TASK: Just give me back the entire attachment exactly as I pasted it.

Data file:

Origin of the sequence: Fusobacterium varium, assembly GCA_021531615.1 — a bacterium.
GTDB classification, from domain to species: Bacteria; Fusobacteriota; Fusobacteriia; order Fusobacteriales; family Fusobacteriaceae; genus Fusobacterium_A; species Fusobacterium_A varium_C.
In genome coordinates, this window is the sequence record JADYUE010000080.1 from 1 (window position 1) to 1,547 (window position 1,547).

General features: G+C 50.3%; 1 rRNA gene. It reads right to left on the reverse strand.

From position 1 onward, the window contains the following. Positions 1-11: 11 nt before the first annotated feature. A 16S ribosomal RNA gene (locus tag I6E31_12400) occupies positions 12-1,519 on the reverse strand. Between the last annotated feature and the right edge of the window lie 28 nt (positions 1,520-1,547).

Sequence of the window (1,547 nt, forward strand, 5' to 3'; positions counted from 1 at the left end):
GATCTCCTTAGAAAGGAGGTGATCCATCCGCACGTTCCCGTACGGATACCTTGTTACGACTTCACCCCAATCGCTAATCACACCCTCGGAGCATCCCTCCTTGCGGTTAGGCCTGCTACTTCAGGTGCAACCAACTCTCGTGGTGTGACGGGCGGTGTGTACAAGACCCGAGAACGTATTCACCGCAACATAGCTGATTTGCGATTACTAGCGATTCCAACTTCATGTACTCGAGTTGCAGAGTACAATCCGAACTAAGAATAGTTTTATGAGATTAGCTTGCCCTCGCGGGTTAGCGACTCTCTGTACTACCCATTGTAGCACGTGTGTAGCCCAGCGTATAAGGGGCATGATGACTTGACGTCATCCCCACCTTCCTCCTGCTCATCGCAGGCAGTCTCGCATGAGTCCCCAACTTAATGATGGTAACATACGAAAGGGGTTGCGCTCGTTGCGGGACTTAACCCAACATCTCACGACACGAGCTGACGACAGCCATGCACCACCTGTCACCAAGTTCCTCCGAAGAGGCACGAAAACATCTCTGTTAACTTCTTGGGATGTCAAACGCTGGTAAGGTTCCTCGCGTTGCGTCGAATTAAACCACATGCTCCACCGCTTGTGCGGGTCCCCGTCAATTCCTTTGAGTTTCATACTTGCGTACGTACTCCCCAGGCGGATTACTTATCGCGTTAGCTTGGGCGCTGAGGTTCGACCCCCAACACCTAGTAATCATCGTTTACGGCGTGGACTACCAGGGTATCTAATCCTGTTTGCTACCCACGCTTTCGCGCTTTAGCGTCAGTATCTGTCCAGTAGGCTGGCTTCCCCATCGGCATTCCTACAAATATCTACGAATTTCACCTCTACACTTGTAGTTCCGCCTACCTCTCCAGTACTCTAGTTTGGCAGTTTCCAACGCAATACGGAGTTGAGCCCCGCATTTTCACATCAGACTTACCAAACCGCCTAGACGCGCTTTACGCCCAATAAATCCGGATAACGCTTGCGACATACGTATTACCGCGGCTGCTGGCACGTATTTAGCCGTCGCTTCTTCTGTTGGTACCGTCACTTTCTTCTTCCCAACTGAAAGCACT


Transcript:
Origin of the sequence: Fusobacterium varium, assembly GCA_021531615.1 — a bacterium.
GTDB classification, from domain to species: Bacteria; Fusobacteriota; Fusobacteriia; order Fusobacteriales; family Fusobacteriaceae; genus Fusobacterium_A; species Fusobacterium_A varium_C.
In genome coordinates, this window is the sequence record JADYUE010000080.1 from 1 (window position 1) to 1,547 (window position 1,547).

General features: G+C 50.3%; 1 rRNA gene. It reads right to left on the reverse strand.

From position 1 onward, the window contains the following. Positions 1-11: 11 nt before the first annotated feature. A 16S ribosomal RNA gene (locus tag I6E31_12400) occupies positions 12-1,519 on the reverse strand. Between the last annotated feature and the right edge of the window lie 28 nt (positions 1,520-1,547).

Sequence of the window (1,547 nt, forward strand, 5' to 3'; positions counted from 1 at the left end):
GATCTCCTTAGAAAGGAGGTGATCCATCCGCACGTTCCCGTACGGATACCTTGTTACGACTTCACCCCAATCGCTAATCACACCCTCGGAGCATCCCTCCTTGCGGTTAGGCCTGCTACTTCAGGTGCAACCAACTCTCGTGGTGTGACGGGCGGTGTGTACAAGACCCGAGAACGTATTCACCGCAACATAGCTGATTTGCGATTACTAGCGATTCCAACTTCATGTACTCGAGTTGCAGAGTACAATCCGAACTAAGAATAGTTTTATGAGATTAGCTTGCCCTCGCGGGTTAGCGACTCTCTGTACTACCCATTGTAGCACGTGTGTAGCCCAGCGTATAAGGGGCATGATGACTTGACGTCATCCCCACCTTCCTCCTGCTCATCGCAGGCAGTCTCGCATGAGTCCCCAACTTAATGATGGTAACATACGAAAGGGGTTGCGCTCGTTGCGGGACTTAACCCAACATCTCACGACACGAGCTGACGACAGCCATGCACCACCTGTCACCAAGTTCCTCCGAAGAGGCACGAAAACATCTCTGTTAACTTCTTGGGATGTCAAACGCTGGTAAGGTTCCTCGCGTTGCGTCGAATTAAACCACATGCTCCACCGCTTGTGCGGGTCCCCGTCAATTCCTTTGAGTTTCATACTTGCGTACGTACTCCCCAGGCGGATTACTTATCGCGTTAGCTTGGGCGCTGAGGTTCGACCCCCAACACCTAGTAATCATCGTTTACGGCGTGGACTACCAGGGTATCTAATCCTGTTTGCTACCCACGCTTTCGCGCTTTAGCGTCAGTATCTGTCCAGTAGGCTGGCTTCCCCATCGGCATTCCTACAAATATCTACGAATTTCACCTCTACACTTGTAGTTCCGCCTACCTCTCCAGTACTCTAGTTTGGCAGTTTCCAACGCAATACGGAGTTGAGCCCCGCATTTTCACATCAGACTTACCAAACCGCCTAGACGCGCTTTACGCCCAATAAATCCGGATAACGCTTGCGACATACGTATTACCGCGGCTGCTGGCACGTATTTAGCCGTCGCTTCTTCTGTTGGTACCGTCACTTTCTTCTTCCCAACTGAAAGCACT